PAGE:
Scopolamine and Atropine
SCOPOLAMINE AND ATROPINE
Scopolamine (d -hyoscine) and attopine (dl -hyosycamine) is a tropane alkaloid found in the leaves and seeds of several plant species of the family Solanaceae, including deadly nightshade (Atropa bella-donna ) and henbane (Hyoscyamus niger ). Atropine, a major alkaloid in deadly nightshade, is also found in Jimsonweed (Datura stramonium ). In Europe, in centuries past, henbane was a component of socalled witches' brews or was applied as an ointment to mucous membranes. According to some folktales, the idea that witches fly on broomsticks was derived from the sensation of a flying experience after the use of such ointments.
Scopolamine and atropine have very similar actions. They act as competitive antagonists at both peripheral and central muscarinic cholinergic receptors. Scopolamine is still sometimes used clinically for the treatment of motion sickness. The compound also causes central nervous system depression, leading to drowsiness, amnesia, and fatigue. It also has some euphoric effects and abuse liability, but these are not considered to be of such magnitude to require control of the drug under the Controlled Substances Act. Attopine has fewer actions on the central nervous system than scopolamine. It is used to reduce actions at peripheral cholinergic structures—it produces decreased gastric and intestinal secretions as well as spasms and also results in pupillary dilation. It blocks the action of the vagus nerve that results in slowing of the heart. It is often used before operations to prevent unwanted reflex slowing of the heart beat.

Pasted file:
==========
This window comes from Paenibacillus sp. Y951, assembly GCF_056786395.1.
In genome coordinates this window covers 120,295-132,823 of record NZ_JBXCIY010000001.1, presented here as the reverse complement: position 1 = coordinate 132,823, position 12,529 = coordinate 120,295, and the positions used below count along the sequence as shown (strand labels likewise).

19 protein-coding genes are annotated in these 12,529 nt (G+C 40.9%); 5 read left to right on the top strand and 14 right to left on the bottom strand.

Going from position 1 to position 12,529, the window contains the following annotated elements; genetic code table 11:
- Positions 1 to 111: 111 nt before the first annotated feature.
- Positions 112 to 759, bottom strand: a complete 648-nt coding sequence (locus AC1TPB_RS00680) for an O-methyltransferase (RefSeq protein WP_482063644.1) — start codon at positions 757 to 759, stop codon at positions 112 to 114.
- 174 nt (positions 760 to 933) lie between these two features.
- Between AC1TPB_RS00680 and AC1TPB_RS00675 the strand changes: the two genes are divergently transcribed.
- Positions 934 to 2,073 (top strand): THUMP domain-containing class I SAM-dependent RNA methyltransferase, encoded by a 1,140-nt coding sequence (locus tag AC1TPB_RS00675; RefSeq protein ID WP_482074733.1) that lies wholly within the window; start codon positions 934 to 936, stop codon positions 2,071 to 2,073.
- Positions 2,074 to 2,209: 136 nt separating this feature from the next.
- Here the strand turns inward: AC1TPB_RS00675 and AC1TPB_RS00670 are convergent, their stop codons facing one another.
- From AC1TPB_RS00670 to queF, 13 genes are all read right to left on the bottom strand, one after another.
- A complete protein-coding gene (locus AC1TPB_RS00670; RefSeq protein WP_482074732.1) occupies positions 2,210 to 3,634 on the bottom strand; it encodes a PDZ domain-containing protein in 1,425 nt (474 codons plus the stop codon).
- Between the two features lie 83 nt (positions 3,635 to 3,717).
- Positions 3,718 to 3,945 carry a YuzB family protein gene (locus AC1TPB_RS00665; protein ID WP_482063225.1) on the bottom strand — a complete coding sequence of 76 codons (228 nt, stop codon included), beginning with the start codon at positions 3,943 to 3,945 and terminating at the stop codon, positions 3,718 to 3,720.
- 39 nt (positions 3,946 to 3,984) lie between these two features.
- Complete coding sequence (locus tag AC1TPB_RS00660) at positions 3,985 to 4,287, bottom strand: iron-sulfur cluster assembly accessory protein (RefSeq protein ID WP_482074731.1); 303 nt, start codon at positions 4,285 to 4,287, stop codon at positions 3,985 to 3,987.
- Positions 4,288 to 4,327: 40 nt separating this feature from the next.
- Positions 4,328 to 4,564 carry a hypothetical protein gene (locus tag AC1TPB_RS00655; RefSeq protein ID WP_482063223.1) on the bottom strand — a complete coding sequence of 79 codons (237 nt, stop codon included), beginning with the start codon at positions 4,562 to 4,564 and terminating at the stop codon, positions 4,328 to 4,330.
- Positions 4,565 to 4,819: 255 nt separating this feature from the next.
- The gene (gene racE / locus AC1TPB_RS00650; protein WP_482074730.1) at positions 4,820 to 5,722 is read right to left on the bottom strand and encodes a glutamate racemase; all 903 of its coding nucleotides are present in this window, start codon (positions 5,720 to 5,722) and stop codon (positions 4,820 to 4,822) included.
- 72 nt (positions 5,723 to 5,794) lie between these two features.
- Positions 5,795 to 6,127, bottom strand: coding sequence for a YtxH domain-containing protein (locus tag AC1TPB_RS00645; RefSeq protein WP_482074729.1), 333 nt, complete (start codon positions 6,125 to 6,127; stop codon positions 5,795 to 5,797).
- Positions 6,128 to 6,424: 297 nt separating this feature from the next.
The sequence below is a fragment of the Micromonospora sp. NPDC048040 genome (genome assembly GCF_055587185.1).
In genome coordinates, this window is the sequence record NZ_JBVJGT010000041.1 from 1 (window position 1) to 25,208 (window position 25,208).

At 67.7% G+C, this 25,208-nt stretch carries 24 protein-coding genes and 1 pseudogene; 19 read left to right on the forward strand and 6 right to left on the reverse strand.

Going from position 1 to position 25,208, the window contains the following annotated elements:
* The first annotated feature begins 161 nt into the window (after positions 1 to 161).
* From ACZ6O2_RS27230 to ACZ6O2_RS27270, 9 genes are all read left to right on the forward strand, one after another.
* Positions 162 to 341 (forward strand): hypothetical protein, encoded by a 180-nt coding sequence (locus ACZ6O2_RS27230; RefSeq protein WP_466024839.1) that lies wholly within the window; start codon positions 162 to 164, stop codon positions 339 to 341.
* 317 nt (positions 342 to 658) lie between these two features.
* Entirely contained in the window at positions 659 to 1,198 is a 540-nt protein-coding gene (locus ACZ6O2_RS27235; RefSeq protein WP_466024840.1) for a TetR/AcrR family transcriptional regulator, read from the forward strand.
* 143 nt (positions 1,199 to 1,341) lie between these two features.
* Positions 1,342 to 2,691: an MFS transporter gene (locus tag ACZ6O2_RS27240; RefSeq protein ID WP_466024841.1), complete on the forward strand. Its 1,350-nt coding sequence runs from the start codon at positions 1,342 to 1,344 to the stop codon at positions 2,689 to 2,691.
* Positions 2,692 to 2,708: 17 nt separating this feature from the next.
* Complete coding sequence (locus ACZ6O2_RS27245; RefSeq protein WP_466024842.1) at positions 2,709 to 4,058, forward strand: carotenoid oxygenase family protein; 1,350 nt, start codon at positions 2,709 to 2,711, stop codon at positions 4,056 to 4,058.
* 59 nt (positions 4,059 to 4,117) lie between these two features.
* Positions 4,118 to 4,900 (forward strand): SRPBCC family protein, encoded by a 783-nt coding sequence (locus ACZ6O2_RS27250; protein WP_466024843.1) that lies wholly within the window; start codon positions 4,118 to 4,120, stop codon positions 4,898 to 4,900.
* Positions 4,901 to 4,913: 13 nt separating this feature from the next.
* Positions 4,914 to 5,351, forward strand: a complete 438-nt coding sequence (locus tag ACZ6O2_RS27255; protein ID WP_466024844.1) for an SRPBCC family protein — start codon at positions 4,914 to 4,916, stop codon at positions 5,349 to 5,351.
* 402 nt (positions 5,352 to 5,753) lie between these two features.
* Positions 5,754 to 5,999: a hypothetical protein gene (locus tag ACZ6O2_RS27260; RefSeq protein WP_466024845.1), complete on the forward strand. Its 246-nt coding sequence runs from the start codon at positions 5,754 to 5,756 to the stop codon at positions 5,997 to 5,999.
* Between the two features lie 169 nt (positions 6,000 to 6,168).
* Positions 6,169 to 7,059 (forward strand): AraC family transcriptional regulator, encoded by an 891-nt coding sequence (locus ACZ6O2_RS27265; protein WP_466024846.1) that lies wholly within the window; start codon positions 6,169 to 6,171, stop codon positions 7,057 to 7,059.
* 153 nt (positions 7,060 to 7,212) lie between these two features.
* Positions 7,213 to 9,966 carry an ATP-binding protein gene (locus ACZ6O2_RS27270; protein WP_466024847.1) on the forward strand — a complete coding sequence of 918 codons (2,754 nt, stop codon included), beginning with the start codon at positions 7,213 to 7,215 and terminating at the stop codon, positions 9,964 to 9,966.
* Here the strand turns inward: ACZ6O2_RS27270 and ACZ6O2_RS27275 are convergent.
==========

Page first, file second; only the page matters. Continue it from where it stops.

High doses of either of these tropane alkaloids can cause confusion and delirium accompanied by decreased sweating, dry mouth, and dilated pupils.
Brown, J. H., Taylor, P. (1996). Muscarinic receptor agonists and antagonists. In J. G. Hardman et al. (Eds.), The pharmacological basis of therapeutics, 9th ed. (141-160). New York: McGraw-Hill.